(A) Schematic of E13.5 utricle. The line of polarity reversal (LPR) is not apparent (dotted line) since HCs are mostly absent in the Emx2-positive lateral region (green) at this age. In the medial utricle, while some HCs (Md HCs) are polarized showing the kinocilium located asymmetrically at the lateral region, others are immature and unpolarized with the kinocilium located at the center. (B) The mother centriole (MC)/kinocilium in a lateral HC (Lat HC) could migrate directly towards the medial side (black arrow, #1) or it could first migrate toward the lateral side before reversing its direction to the medial side (red arrows, #2). (C) Schematic drawing and images of an Atoh1Cre; RosatdT/+; CAG:GFP-Centrin2 utricular explant at E13.5 showing the location of Md HC1 (small white rectangle). (D–E) Centriole trajectories (D, D’) and selected time frames of apical views (E) of MC (yellow) and daughter centriole (DC) (orange) in Md HC1 from time-lapse recording (Figure 2—source data 1). (D) Yellow and orange triangles represent the beginning positions of respective MC and DC in each time period, and the circled dots represent the final positions in each time period. The yellow and orange lines represent trajectories of the respective MC and DC and are plotted relative to the center of the HC, which is represented by the centroid of the graph. Each small grid is 1.25 × 1.25 μm. The apical surface of the HC is shown in light grey and the white rim marks the width of the HC body (data extracted using Imaris software). All subsequent live-imaging graphs are organized in a similar manner. Initially, the DC is moving vigorously around the MC (Phase I), then the DC starts to move towards the periphery, which is followed by the MC (Phase II). (D’) Selected temporal trajectories (color-coded) of centrioles in Md HC1 from the end of Phase I to the beginning of Phase II (8:20-11:40 hr), showing the initial movements of DC toward the periphery ahead of the MC. The pink line indicates the edge of the apical HC surface. (E) In Phase I (blue bar), the basal body/MC (yellow arrowhead) is located at the center of the HC, whereas the DC (orange arrowhead) moves around the MC. In Phase II (pink bar), the DC starts to migrate toward the lateral periphery of the HC (#4-#5). This migration is followed by the MC (#6-#7). Then, both centrioles move towards the center as a pair (#8-#10). The white arrow represents the direction where the hair bundles should be pointing in this region of the utricle. (F–H) Lat HC1. (F) Time frames of the blue rectangle area in (C) at 0 hr, 16 hr and 40.8 hr of the recording showing the gradual appearance of tdTomato signals in the lateral utricle and the location of the Lat HC1. Arrows represent hair bundle orientation. (G–H) Total (G) and selected temporal (G’) trajectories as well as selected time frames of the MC and DC (H) in the Lat HC1 (Figure 2—source data 1). TdTomato signal in Lat HC1 was not detectable until 21 hr into the recording (F, H#1–3), which made it difficult to identify the center of the HC. Therefore, the position of the MC (yellow triangle) was used as a proxy for the center of the HC (asterisk) for #1 in (G) until the center of HC can be determined in #2–4 in (G). Lat HC1 shows similar centriole movements as Md HC1 with DC precedes MC to the periphery (G’). AC, anterior crista; LC, lateral crista; Md HC, medial utricular HC; Lat HC, lateral utricular HC. Scale bars: 100 μm (low magnification) and 30 μm (high magnification) in (C), 30 μm in (F), 3 μm in (E) and (H).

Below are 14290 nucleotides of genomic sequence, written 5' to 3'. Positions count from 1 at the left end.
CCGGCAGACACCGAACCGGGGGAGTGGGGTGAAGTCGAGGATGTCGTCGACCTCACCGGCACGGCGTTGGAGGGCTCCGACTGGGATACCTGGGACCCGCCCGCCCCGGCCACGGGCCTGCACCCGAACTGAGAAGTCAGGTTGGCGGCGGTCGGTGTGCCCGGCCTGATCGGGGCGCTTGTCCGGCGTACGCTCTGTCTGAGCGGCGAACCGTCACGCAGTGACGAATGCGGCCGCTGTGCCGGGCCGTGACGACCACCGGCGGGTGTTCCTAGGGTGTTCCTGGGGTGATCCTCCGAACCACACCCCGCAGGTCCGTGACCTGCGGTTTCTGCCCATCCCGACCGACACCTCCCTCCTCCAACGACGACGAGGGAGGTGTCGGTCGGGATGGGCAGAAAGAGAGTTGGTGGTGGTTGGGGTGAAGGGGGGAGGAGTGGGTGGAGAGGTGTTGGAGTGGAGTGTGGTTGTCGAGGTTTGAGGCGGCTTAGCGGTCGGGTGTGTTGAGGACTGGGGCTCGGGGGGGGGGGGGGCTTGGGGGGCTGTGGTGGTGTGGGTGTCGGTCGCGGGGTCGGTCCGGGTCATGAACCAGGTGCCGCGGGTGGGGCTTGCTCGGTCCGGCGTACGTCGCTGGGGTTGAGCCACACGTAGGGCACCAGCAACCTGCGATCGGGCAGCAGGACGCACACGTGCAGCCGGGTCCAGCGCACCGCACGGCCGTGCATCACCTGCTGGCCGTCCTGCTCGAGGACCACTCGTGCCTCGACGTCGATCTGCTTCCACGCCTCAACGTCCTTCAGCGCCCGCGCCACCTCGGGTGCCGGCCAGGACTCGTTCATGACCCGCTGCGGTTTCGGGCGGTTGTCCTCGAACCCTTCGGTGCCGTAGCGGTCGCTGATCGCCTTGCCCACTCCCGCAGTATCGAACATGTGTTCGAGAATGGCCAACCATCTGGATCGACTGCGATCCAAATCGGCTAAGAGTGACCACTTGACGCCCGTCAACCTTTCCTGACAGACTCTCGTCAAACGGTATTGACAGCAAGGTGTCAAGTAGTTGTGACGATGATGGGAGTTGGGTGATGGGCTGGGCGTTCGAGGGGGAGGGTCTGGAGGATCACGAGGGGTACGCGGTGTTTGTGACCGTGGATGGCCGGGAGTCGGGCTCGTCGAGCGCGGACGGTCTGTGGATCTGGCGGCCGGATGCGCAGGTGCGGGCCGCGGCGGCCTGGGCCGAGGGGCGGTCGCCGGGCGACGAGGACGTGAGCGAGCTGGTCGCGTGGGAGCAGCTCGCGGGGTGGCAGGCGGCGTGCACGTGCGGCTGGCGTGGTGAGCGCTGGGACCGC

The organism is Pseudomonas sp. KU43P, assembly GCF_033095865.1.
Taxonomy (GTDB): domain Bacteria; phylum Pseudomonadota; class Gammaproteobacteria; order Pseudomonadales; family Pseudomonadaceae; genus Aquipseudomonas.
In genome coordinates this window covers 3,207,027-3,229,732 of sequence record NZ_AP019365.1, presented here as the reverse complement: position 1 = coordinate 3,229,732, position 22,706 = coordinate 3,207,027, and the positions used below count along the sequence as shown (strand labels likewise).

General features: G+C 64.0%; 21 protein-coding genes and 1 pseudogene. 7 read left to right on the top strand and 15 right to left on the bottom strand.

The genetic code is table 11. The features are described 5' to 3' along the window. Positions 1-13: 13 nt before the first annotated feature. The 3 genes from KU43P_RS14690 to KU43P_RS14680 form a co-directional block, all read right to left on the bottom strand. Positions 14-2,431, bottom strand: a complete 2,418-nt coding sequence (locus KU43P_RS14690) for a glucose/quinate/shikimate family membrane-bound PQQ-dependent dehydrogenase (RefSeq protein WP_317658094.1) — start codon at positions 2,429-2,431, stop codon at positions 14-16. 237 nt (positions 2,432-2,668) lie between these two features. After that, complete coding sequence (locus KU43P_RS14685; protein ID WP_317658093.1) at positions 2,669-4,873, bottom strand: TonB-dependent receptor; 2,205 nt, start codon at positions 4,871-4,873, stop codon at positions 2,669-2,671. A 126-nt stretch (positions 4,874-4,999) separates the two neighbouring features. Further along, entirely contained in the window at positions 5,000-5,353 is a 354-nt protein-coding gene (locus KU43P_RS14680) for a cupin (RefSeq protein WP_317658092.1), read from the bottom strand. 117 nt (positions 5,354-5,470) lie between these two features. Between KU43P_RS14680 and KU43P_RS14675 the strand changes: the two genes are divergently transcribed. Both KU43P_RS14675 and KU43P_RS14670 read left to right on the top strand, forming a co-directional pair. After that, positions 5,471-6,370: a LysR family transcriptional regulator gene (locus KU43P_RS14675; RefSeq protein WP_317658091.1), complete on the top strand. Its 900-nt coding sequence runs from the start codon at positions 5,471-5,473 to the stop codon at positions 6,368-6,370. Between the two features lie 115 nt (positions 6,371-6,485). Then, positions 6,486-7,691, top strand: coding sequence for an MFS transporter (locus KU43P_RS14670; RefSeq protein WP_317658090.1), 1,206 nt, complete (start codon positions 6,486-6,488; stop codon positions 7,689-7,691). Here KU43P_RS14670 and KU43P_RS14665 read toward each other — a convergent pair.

Figure 2—source data 1